His hurried fumbling with the rip cord left Martin just enough time to brace himself for the end of his pile driving descent and he couldn't take in much of what met his eye. The reflections had turned out to be lights of habitation: and the implications of that mystery were so boundless that they very nearly escaped his notice And scanning returned only many square enclosures (his target being the largest and best lit), some very high stone walls, and a feeling of elevation above the surrounding landscape.

He was aware of a small pain in his right ankle, but soon smiled humorously as the parachute playfully plopped over him in a self-styled tent. The Chinese Puzzle of the cords immobilizing him with cute little curls and coils, he laughed out loud. He was just at the beginnings of hysteria as he watched his white playmate miraculously come back to life. Sadly, it was whisked away revealing three very interested men in uniform. His disappointment mixed with curiosity and made Martin say through the end of his laughter, "Who are you?" Stepping into a more advantageous light, the Sgt., his stripes now visible, answered, "Sgt. Major Cones, Her Majesty's' forty third Brigade, attached to the Presidio Ft. Gibraltar, in the central Quad of which I find you seated, laughing, beneath a parachute. Now please, if I've been polite, tell me, who are you?"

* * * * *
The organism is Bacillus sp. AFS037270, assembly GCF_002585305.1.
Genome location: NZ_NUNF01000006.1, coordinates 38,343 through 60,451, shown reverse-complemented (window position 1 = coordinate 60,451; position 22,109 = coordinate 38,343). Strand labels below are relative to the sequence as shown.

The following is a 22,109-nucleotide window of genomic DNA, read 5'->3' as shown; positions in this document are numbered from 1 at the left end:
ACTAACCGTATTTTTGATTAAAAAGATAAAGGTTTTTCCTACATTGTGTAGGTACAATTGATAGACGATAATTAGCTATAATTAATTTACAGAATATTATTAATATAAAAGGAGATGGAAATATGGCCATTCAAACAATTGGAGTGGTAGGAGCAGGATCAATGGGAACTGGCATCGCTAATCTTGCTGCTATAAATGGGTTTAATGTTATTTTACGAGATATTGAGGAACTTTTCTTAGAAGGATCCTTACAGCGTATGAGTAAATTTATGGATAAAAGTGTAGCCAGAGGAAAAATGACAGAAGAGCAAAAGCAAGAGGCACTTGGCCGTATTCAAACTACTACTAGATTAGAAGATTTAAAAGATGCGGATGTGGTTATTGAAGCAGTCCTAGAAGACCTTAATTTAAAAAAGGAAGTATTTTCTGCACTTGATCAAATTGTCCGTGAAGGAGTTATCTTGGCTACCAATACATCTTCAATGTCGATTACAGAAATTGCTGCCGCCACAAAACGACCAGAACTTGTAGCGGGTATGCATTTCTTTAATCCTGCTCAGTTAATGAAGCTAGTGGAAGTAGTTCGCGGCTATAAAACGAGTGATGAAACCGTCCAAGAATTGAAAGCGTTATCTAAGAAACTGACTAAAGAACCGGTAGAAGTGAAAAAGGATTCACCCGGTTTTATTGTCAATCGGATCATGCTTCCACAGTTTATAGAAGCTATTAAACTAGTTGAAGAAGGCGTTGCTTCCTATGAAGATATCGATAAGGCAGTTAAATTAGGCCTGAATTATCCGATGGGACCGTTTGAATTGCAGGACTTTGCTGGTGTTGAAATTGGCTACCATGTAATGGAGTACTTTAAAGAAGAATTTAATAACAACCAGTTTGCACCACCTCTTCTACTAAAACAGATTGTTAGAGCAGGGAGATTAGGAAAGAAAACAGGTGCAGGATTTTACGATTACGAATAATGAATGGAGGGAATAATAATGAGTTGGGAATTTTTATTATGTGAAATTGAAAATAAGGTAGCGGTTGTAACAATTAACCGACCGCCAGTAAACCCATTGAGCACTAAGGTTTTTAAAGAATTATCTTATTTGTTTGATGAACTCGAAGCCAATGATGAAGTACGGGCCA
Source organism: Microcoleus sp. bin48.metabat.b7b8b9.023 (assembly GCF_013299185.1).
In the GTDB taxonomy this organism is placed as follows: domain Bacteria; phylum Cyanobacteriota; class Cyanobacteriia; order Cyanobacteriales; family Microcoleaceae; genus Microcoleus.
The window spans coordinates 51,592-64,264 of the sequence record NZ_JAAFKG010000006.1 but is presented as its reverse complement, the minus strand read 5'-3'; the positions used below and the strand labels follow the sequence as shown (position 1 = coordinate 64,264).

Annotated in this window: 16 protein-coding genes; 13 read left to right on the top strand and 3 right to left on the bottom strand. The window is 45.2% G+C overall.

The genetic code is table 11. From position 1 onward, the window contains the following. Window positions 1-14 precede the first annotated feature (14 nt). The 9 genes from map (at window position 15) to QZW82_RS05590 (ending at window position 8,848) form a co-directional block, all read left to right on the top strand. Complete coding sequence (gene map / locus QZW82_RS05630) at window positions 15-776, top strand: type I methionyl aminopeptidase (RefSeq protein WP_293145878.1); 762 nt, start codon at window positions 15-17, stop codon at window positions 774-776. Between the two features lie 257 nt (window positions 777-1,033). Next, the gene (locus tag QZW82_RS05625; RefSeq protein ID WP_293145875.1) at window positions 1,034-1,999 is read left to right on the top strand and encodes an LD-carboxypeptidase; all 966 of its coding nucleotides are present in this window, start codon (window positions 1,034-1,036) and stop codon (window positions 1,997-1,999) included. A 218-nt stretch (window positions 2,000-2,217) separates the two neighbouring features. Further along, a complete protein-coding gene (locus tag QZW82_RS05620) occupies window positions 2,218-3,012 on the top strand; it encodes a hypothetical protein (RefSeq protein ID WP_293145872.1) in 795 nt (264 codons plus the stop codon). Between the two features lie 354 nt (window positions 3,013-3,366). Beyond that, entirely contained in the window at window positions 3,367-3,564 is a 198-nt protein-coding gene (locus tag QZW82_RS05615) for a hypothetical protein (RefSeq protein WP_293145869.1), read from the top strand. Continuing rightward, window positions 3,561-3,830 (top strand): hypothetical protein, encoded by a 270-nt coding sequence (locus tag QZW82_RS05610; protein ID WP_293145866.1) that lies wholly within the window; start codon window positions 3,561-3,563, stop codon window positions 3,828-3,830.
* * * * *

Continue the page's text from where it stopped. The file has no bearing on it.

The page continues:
Martin didn't hear. He was off on another of his jaunts thru Deductionland. But this was different. He was serious, determined, a tad fearful, and courageous (he liked that). First in the fascinating scheme was his landing at Gibraltar and not in the Atlantic. No big deal. Lots of planes get off course in a storm. A bit harder: Aaron on the plane. OK. He was a man of resource, enabling him to not only elude capture, but keep tabs on Martin as well. He planned a suicide-murder between he and you. Yes, yes. Neatly done. Now, here's your brush, rag, bucket, and the corner into which you can paint your explanation of the Biggie. Charlie. Martin knew this was where his thinking put him, irretrievably on the other side of That Line.

Starting small, Martin reviewed the facts; simply Charlie's presence; his cryptic message; his meeting someone else on your flight starts to give pause; his gift, which goes beyond pause to definitely sticky; that strange last conversation with Chuck gets you into deep water when you recall that his only real animation had been a twitch of a hand and a one-sided grin through which he seemed to talk; next, (why not, it's over your head, maybe a friendly Lifeguard will happen by), Charlie's' order to get out; topped by the fifteen second limitation imposed by the unseen bombs timing mechanism; and now we have nothing left but to close eyes, hold nose and hope that history proves our decision prudent, for in the glaring jaws of the oceans reality, he had trusted CB's order and jumped from apparent safety to a sure, cold, death (I hope I'm not cold when I die.)